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Senate passes animal welfare legislation proposed by Senator Lewis

Rep. Jason Lewis
Jason Lewis
State Senator

  On June 24, 2021, the State Senate passed legislation to create a more secure egg supply chain and raise Massachusetts’s farm animal welfare standards to align with those of other states. The bill, which was cosponsored by Senator Jason Lewis, would upgrade Massachusetts’s egg production law to create predictability and certainty by mirroring the national United Egg Producers cage-free guidelines, which have been adopted by leading retailers, producers and other states. On June 28, the House referred the bill to its Committee on Ways and Means.

  In 2016, Massachusetts voters overwhelmingly passed what at the time was the strongest law for farm animals in U.S. history, An Act to prevent cruelty to farm animals – known as Question 3. Since then, leading retailers, producers and other states mandated even stronger standards in the shift to cage-free conditions for hens. The legislation passed this year in the Senate, An Act to upgrade hen welfare and establish uniform cage-free standards, updates existing state law to meet this new standard. This bill has the support of the animal welfare groups that supported the 2016 ballot question, as well as the support of the leading egg producers in the Commonwealth.

  “In 2016, the advocacy of animal welfare groups across the Commonwealth and overwhelming support from voters passed Ballot Question 3 to ensure that the factory farming industry provides more humane standards for pigs, calves and egg-laying hens, representing a historic victory for animal welfare,” said Senator Lewis. “Since then, the standard around the country for egg-laying hens has evolved, and Massachusetts is now an outlier, which could threaten our supply of eggs. Fortunately, the egg producers and animal welfare groups have come together to agree on this legislation, ensuring safe and humane conditions for egg-laying hens and affordable eggs for Massachusetts consumers.”

  “We’re grateful to the Senate for passing the upgrade to the Commonwealth’s farm animal protection law today, and to Senator Lewis for his strong leadership on this bill,” said the Humane Society of the United States’ Massachusetts State Director, Laura Hagen. “The mandate of critical environmental enrichments for chickens, including areas for them to dust bathe, perch, scratch, and lay eggs in nest boxes will improve the lives of millions of these birds.”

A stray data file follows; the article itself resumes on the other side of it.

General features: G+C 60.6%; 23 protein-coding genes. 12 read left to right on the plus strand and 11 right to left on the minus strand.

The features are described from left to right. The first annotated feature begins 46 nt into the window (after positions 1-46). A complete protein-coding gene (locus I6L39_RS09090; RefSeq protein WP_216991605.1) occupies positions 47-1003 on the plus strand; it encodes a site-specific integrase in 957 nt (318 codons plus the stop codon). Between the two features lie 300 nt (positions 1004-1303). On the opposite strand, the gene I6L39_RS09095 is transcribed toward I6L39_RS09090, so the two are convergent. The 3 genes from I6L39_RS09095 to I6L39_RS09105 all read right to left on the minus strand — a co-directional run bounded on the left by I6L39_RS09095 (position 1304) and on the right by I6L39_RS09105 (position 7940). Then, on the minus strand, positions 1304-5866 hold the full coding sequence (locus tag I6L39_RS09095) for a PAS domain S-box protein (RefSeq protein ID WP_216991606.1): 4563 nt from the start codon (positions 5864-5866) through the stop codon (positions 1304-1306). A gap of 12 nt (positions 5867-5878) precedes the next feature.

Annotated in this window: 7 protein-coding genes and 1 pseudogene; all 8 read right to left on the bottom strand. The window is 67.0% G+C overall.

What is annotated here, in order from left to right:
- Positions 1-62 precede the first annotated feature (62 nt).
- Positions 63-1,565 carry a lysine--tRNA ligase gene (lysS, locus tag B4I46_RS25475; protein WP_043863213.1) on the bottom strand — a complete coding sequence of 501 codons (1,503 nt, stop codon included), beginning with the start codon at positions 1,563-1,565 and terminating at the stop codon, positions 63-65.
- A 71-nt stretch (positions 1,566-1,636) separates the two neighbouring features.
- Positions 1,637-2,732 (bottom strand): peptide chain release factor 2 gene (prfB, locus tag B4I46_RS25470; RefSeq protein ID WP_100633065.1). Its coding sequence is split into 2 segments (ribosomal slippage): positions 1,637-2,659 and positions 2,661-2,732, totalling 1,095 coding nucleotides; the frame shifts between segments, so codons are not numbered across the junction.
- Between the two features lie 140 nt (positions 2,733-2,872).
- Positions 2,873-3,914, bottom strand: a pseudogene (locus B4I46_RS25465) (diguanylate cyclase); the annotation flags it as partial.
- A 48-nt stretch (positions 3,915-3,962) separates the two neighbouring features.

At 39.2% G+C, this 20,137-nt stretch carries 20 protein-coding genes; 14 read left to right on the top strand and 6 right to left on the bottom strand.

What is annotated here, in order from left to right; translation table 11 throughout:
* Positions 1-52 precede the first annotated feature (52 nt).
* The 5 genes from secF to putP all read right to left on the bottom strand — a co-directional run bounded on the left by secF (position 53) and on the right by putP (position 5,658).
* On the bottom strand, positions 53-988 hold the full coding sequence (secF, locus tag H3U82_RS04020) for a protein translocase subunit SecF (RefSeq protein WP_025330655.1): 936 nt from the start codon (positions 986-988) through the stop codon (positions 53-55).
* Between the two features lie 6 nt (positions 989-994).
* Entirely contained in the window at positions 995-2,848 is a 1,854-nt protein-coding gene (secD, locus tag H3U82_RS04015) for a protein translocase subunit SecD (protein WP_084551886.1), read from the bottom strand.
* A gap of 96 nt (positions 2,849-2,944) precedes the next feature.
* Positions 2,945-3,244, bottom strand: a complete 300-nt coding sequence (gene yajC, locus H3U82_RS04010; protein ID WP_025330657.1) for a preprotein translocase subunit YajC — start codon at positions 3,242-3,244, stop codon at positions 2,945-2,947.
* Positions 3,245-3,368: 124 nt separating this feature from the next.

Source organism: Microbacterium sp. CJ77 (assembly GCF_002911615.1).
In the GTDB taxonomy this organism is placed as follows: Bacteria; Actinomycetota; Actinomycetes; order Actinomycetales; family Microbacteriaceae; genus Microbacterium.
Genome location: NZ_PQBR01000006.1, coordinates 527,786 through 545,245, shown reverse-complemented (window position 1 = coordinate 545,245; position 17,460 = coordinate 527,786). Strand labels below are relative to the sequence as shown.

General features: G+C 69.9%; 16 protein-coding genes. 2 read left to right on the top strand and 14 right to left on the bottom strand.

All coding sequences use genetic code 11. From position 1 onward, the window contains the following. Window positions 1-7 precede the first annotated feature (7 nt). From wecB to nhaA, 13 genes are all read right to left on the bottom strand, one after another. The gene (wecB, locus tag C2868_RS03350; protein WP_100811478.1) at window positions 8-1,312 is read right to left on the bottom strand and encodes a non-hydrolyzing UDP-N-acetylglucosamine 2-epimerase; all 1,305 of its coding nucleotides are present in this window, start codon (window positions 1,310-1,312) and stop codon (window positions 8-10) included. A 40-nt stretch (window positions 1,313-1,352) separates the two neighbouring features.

“We commend the Massachusetts Senate for their vote and Senator Lewis for his leadership on this issue. This is a victory for consumers, common sense and good animal husbandry,” said New England Brown Egg Council General Manager William Bell. “We also thank the Legislature’s Committee on Environment, Natural Resources, and Agriculture and especially the Committee Chairs for giving this bill the necessary priority.”

  Upgrading the standards of the 2016 farm animal law would help streamline regulatory and enforcement processes to mirror similar laws in other states. Specifically, these amendments would bring the Massachusetts standard in line with other states by:

  • Incorporating industry standards and animal welfare upgrades passed in other states. This upgrade enacts the standard used by leading food companies and other states and provides detailed cage-free standards, including enrichments that provide hens the ability to engage in vital natural behaviors, such as perching, scratching, dust bathing and laying eggs in a nest.
  • Ensuring the sales provision covers various types of eggs. As passed in 2016, the law applied to shell eggs, but not egg products. This legislation would also cover egg products, mirroring legislation passed in other states.

  The bill would also enhance market and regulatory certainty by:

  • Updating authority for promulgating rules and regulations to include both the Attorney General’s Office (AGO) and the Massachusetts Department of Agricultural Resources (MDAR). As passed in 2016, the law assigns to the Attorney General exclusive authority to promulgate rules and regulations as well as to enforce the law. This legislation would update the regulatory authority so that it’s shared between AGO and MDAR. (Enforcement authority would remain exclusively with the AGO.) Many states with similar laws include their state department of agriculture in the regulatory process.

  An Act to upgrade hen welfare and establish uniform cage-free standards is endorsed by the New England Brown Egg Council, The Country Hen (the major egg producer in the Commonwealth), United Egg Producers and the Massachusetts Food Association, which notes that the language in this legislation offers a “readily available solution” to ensure retail-endorsed cage-free standards. The bill also has the support of numerous animal protection organizations, including the Massachusetts Society for the Prevention of Cruelty to Animals, Farm Sanctuary, the Humane Society of the United States, Animal Rescue League of Boston, Animal Equality, Animal Outlook, The Humane League, Harvard Law School Animal Law & Policy Program, Mercy for Animals, Compassion in World Farming, and World Animal Protection – all groups that have been working to increase welfare for farm animals, and egg-laying hens, for decades.

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